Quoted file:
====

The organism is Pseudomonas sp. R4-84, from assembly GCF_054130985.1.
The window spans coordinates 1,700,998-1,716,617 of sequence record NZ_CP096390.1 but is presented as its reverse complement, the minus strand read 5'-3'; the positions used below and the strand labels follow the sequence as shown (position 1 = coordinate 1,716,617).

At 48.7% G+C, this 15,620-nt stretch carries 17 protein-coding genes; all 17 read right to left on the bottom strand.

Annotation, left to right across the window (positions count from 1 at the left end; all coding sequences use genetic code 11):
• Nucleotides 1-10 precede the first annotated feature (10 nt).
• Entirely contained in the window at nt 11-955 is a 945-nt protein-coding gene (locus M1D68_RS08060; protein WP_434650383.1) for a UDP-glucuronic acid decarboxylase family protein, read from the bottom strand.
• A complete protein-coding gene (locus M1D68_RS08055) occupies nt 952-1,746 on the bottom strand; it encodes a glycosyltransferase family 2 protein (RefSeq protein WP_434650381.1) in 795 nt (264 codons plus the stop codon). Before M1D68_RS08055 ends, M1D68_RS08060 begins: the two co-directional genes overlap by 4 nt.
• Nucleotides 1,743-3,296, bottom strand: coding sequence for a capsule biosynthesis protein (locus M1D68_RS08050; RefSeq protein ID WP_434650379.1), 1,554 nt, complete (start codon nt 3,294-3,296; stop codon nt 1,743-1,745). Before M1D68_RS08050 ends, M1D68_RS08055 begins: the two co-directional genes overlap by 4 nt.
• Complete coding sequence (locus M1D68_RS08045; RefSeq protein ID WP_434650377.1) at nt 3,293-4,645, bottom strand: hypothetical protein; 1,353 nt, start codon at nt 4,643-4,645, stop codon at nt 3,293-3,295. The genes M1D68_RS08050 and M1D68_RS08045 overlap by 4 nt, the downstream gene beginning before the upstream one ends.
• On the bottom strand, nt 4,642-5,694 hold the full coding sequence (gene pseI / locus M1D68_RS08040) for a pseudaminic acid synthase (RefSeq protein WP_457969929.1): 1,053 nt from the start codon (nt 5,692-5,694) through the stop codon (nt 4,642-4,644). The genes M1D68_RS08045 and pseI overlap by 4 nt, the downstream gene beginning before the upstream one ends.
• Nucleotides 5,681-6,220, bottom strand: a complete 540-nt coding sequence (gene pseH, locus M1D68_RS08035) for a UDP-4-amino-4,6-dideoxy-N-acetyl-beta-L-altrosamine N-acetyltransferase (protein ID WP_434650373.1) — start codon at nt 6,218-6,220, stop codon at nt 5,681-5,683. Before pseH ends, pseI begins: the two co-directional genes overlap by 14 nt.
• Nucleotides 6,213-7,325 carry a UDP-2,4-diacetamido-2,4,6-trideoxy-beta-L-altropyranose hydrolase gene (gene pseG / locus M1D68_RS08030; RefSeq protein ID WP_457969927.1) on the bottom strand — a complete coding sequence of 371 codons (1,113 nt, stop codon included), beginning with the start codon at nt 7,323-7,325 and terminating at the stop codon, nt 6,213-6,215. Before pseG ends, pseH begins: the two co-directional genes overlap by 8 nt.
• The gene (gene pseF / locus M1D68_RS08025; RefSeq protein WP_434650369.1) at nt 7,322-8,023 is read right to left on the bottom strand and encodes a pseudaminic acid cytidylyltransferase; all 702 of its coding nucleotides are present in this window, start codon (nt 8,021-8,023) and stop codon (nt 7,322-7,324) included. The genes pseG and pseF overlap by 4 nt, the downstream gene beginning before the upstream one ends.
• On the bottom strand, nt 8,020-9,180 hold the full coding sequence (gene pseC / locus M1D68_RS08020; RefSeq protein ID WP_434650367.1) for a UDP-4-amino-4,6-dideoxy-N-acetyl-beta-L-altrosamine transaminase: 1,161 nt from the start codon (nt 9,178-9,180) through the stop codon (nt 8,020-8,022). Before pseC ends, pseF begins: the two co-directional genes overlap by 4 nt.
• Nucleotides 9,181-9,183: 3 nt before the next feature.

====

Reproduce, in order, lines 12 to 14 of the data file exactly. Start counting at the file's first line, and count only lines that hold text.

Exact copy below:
• Nucleotides 6,213-7,325 carry a UDP-2,4-diacetamido-2,4,6-trideoxy-beta-L-altropyranose hydrolase gene (gene pseG / locus M1D68_RS08030; RefSeq protein ID WP_457969927.1) on the bottom strand — a complete coding sequence of 371 codons (1,113 nt, stop codon included), beginning with the start codon at nt 7,323-7,325 and terminating at the stop codon, nt 6,213-6,215. Before pseG ends, pseH begins: the two co-directional genes overlap by 8 nt.
• The gene (gene pseF / locus M1D68_RS08025; RefSeq protein WP_434650369.1) at nt 7,322-8,023 is read right to left on the bottom strand and encodes a pseudaminic acid cytidylyltransferase; all 702 of its coding nucleotides are present in this window, start codon (nt 8,021-8,023) and stop codon (nt 7,322-7,324) included. The genes pseG and pseF overlap by 4 nt, the downstream gene beginning before the upstream one ends.
• On the bottom strand, nt 8,020-9,180 hold the full coding sequence (gene pseC / locus M1D68_RS08020; RefSeq protein ID WP_434650367.1) for a UDP-4-amino-4,6-dideoxy-N-acetyl-beta-L-altrosamine transaminase: 1,161 nt from the start codon (nt 9,178-9,180) through the stop codon (nt 8,020-8,022). Before pseC ends, pseF begins: the two co-directional genes overlap by 4 nt.